The Power of Partnership (Missions Celebration)

A Missions Celebration sermon,
Delivered October 28, 2001 by Rev. Jerome D. Cooper.

Theme: Pauls relationship to the Philippian church teaches us much about what true partnership looks like between a church and its missionaries. We are also confronted by what it means to give ourselves completely to Christ and his purposes in the world.

Sermon Text:

I went to college about 2000 miles away from home. And I remember one of the highlights of my day was going to the post office in the middle of campus to see if there was any mail waiting for me. Some days there was mail. Some days there was not. But any mail was exciting for me, even junk mail. That may no longer be true, but when you’re 18 and far from home, anything that says “there is somebody living here” is important. Of course, a letter from home, from family or friends, or especially from the girlfriend, was particularly important, because letters let me know that I wasn’t alone, that I wasn’t forgotten. You know, that’s been true for thousands of years. Letters have been tremendous encouragements.

This morning we are going to take a look at a letter of encouragement. The letter that Paul wrote to a church at Philippi. And we are going to look at that letter to learn some lessons about how we can be partners with our missionaries. Most of us think of the letter to the Philippians as a book of the Bible, but long before it was a book of the Bible it was a personal letter. A personal letter from a missionary on the field, Paul, back to his supporting church in Philippi. And so I want us to think of it this morning, first as a personal letter, then as a book of the Bible. And before we jump into actually reading it, why don’t you join me as we go before the Lord and ask him to give us wisdom as we look as his Word.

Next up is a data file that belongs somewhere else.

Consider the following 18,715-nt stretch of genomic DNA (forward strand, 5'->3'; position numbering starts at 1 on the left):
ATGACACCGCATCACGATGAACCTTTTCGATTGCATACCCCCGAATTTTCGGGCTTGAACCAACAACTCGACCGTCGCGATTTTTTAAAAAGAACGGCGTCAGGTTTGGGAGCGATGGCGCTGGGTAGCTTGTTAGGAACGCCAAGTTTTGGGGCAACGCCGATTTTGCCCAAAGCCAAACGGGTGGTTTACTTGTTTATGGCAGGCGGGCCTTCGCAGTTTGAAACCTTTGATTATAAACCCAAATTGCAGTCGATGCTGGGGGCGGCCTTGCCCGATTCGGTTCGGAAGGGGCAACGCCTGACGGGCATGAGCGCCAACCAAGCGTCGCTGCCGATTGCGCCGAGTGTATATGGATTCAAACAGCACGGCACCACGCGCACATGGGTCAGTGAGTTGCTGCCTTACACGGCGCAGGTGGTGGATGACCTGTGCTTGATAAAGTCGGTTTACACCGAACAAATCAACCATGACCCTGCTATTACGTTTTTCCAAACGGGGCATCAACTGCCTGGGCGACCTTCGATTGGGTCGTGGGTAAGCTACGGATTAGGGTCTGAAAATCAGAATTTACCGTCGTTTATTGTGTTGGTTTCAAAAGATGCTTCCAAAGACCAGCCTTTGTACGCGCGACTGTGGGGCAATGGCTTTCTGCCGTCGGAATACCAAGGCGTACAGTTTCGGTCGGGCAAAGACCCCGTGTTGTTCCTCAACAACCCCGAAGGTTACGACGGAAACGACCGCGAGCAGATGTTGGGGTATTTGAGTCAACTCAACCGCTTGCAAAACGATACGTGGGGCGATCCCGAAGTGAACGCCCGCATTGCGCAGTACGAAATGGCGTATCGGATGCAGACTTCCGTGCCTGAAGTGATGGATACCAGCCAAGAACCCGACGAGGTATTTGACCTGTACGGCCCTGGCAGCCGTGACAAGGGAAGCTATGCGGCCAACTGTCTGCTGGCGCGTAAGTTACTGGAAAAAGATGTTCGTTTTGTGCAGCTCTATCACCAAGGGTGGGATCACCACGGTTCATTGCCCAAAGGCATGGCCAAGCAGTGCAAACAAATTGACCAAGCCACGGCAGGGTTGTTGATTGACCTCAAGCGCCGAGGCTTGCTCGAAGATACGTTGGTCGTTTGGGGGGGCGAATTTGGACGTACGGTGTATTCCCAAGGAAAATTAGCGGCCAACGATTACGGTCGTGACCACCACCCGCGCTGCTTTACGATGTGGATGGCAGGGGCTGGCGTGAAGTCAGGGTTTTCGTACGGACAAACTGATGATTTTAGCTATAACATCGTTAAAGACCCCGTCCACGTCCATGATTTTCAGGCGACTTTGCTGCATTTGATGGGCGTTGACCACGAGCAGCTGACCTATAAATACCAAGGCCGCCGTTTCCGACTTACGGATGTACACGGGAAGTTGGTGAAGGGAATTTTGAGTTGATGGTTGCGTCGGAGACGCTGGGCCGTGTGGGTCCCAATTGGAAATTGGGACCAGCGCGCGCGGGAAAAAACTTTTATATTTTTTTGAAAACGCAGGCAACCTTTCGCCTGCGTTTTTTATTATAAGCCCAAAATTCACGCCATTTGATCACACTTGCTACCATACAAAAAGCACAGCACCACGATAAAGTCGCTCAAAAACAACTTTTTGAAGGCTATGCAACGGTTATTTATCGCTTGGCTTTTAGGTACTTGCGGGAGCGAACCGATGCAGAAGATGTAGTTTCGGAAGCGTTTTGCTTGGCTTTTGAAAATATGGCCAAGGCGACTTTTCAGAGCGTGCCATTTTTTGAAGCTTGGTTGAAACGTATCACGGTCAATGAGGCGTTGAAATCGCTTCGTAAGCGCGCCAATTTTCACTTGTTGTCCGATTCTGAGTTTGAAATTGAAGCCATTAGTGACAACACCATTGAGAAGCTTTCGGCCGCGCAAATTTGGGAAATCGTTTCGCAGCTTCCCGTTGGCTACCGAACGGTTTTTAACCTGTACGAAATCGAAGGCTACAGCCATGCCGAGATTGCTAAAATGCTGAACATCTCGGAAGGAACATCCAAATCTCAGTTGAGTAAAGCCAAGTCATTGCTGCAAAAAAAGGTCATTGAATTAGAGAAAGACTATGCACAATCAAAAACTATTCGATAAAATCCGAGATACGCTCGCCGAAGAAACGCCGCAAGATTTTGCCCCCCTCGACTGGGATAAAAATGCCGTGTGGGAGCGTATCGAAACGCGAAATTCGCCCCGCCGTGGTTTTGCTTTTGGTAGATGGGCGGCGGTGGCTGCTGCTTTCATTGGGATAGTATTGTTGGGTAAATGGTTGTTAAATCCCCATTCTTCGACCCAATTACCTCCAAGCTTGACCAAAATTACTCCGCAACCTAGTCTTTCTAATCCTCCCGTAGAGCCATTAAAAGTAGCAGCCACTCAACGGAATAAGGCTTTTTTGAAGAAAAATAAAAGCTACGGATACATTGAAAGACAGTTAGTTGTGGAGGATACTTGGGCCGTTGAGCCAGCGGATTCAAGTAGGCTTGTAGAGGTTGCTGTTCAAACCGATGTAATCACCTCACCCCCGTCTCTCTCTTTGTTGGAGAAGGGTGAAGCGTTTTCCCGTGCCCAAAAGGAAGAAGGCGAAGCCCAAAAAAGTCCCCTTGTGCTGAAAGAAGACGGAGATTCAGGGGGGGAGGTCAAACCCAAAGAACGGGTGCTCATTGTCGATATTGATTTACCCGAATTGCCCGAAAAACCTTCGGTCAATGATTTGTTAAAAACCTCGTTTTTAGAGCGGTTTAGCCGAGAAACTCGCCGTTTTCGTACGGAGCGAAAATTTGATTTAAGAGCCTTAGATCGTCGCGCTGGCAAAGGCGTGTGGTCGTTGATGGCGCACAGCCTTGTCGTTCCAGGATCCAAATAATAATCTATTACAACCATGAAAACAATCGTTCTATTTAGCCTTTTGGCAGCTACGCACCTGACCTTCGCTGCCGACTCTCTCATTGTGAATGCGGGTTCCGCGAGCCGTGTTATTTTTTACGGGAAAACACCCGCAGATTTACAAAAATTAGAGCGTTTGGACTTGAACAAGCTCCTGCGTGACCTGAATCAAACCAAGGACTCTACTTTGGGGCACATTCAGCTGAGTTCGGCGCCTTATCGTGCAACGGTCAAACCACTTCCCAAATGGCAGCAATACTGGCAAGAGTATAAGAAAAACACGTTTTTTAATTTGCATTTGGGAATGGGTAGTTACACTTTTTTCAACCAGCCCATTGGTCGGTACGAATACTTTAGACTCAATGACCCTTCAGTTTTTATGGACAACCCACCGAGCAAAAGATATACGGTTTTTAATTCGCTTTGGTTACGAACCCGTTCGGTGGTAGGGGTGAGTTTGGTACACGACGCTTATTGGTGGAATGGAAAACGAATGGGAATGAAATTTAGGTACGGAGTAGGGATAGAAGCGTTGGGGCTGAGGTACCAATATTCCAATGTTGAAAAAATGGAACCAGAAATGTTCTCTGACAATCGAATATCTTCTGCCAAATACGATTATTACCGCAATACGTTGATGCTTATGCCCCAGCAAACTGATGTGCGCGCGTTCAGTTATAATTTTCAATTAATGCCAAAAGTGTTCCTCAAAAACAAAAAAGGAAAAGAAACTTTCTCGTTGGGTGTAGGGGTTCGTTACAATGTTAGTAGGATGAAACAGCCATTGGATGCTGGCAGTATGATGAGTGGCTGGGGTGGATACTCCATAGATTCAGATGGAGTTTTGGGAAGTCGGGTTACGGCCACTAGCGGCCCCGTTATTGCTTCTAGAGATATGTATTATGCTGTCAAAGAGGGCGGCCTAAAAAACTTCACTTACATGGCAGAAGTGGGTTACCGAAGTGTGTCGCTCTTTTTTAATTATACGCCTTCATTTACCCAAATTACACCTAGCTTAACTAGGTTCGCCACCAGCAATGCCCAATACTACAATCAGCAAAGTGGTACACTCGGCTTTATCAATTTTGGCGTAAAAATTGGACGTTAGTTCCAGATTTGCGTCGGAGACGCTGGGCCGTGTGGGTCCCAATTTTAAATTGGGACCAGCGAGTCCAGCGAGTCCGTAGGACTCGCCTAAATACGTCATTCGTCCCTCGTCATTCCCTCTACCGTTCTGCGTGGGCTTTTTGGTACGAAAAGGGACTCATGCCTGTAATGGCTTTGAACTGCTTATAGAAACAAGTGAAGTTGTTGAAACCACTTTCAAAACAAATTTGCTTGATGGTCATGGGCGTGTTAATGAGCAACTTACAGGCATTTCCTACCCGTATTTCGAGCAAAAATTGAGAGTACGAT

Lord, we thank you for the gift of this letter that you have included in your Word to us. Lord, we ask that you would give us insight; that your Holy Spirit would take these words of Paul, and that you would encourage us by them; that you would challenge us by them that we might be faithful partners – more faithful partners with you and with the missionaries that you have sent out from among us. For we ask it through Jesus Christ, our Lord and Savior. Amen.